I was at the Scottish Ramblers Gathering in Melrose last week which is an annual three-day celebration of social walking. That is, walking in a group.
I went on two lovely Borders walks, one with almost 30 people and one with about 20, and each was characterised by good company, good chat, and the simple pleasure of group camaraderie.
I feel very comfortable in that situation now, but only a couple of years ago the concept of walking in a group seemed – and this might sound a strange thing for the president of Ramblers Scotland to say – very strange to me.
That’s because for 20 years I have walked solo. Whether it’s at home in Fife, on holiday up north, or a post-work stroll in the Cairngorms. In the height of summer or the depths of midwinter, I almost always walk alone. It hasn’t always been that way, though.
When I started out in the 1990s I only ever went walking with my pals or my sister. The idea of walking by myself honestly never occurred to me, either because I lacked the confidence or because I specifically enjoyed having company.
But while we all enjoyed the forays we made into Wales and the Lakes, I was bitten by the hillwalking bug harder than my friends and family were. I wanted to go further, which meant getting up earlier. I wanted to go off paths, which meant being fitter. I wanted to walk in winter, which meant being cold. Unsurprisingly, one by one my walking companions fell by the wayside.
That wasn’t necessarily what I wanted but there was nowhere to find like-minded, similar-aged people to go walking with back then. There was no internet, no social media, no hiking clubs. Only Ceefax (Google it, kids!). Unwilling to compromise with my pals, I realised that if I didn’t go walking by myself I probably wouldn’t go walking at all. And so off I went.
I found I could now choose my own routes and be as ambitious as I liked.
I gobbled up as many miles and summits as I please – and I loved it. Logistically, solo quickly became my default (and preferred) setting, and solitude itself became the biggest attraction of hillwalking. I undertook the summer mountain leader training in 2004 with honest and professional intentions but never pursued it further, because although it was an amazing week and I learned a huge amount, it also confirmed to me that I definitely didn’t want to walk with other people any more. And some might argue that’s an unavoidable requirement of mountain guiding.
Times change though, as do people, and 15 years later guided walks are easily my favourite aspect of ranger work. I love sharing what I’ve learned about the natural world and seeing that same fascination kindled in other people. But it’s only really since I became involved with the Ramblers that I’ve realised what the pleasures and benefits of recreational group walking are, and what I might have missed out on during those early days of my walking career when we’re unsure of our abilities and competencies.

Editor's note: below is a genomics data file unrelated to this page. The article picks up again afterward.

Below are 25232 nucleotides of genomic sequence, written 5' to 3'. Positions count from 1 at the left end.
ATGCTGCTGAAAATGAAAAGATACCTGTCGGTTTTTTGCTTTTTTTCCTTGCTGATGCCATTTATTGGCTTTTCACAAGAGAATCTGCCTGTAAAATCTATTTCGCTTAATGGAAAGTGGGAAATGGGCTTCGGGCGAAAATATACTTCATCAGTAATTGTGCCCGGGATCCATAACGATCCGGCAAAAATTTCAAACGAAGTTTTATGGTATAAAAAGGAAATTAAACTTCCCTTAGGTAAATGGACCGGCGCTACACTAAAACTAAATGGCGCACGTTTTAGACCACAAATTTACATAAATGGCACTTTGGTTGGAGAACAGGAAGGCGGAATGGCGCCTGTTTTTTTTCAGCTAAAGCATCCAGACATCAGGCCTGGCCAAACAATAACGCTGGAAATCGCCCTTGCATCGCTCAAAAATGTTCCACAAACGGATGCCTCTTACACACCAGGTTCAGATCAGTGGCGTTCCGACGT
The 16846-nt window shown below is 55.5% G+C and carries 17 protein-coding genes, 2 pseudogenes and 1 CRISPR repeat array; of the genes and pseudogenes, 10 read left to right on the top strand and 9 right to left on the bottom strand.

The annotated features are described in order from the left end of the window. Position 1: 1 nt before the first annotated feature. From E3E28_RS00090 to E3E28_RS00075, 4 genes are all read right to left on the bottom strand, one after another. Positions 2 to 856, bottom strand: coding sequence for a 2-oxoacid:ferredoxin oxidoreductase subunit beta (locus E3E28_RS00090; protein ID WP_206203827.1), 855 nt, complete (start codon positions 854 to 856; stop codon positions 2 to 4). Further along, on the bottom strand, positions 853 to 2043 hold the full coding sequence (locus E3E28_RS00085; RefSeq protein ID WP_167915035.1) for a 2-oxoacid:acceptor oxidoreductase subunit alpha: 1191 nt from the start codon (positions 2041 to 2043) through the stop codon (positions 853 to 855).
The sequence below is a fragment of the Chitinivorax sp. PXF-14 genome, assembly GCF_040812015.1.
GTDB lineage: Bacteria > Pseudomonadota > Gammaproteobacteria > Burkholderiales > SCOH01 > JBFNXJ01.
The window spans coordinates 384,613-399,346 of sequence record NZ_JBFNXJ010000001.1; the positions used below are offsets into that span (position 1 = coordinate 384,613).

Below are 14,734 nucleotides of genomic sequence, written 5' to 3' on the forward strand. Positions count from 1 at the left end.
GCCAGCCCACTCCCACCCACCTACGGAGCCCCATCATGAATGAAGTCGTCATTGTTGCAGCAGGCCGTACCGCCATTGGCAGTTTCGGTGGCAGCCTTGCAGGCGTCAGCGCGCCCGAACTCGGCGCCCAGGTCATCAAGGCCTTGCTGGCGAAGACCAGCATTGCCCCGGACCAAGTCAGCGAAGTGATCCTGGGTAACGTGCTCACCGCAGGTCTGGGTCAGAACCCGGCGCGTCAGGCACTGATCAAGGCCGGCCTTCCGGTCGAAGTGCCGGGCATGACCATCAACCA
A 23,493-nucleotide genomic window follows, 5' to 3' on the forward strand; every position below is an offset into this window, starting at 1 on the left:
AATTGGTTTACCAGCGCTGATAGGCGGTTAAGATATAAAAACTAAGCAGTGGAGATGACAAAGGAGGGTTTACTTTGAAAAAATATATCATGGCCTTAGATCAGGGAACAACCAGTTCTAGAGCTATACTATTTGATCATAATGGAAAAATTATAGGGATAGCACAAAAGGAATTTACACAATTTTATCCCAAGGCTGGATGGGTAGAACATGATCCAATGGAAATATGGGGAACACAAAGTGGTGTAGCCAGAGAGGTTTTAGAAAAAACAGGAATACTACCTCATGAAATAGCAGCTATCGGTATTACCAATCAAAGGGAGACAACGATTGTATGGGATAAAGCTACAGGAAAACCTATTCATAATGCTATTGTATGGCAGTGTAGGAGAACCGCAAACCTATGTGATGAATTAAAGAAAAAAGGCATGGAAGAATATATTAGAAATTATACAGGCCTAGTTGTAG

Joining a group means having someone to learn skills from. It means having someone to watch your back and call for help if need be. But perhaps most importantly it means having someone alongside you when you crest that ridge or round that headland, and suddenly see that amazing view or elusive wildlife. Experiences can be more satisfying when you have someone alongside you to share them with, someone to turn to and say: “Wow, did you see that? Wasn’t that amazing?” You can’t really do that when you’re alone on the hill.
I do wonder if that’s the main reason why I started filming YouTube blogs of my walks. It means I can chatter like a monkey even though I’m alone, and feel like I’ve got company even though I haven’t. It’s no substitute for the real thing though, and that’s where all the walking groups out there come into their own. They make it easier to meet like-minded people, to learn as you go, to meet up and socialise and share these vital experiences. I’d hate to think I could have gone through life without experiencing that group dynamic, and I’ll be forever grateful to the Ramblers for not only opening my eyes to new possibilities, but for fundamentally changing my perception of how the great outdoors can be enjoyed.
Solo walking is still important to me of course, perhaps more so now than it ever was, given my tendency to faff when I encounter wildlife. If I want to stop and spend 20 minutes watching a beetle or a newt or whatever, without completely ruining the walk for my other half, I can. But more fundamentally it’s also my downtime, my thinking time, my daydreaming time. It’s how I subconsciously work problems through in my head, it’s how I shift writer’s block, how I get new ideas. It’s an essential part of my life and probably always will be.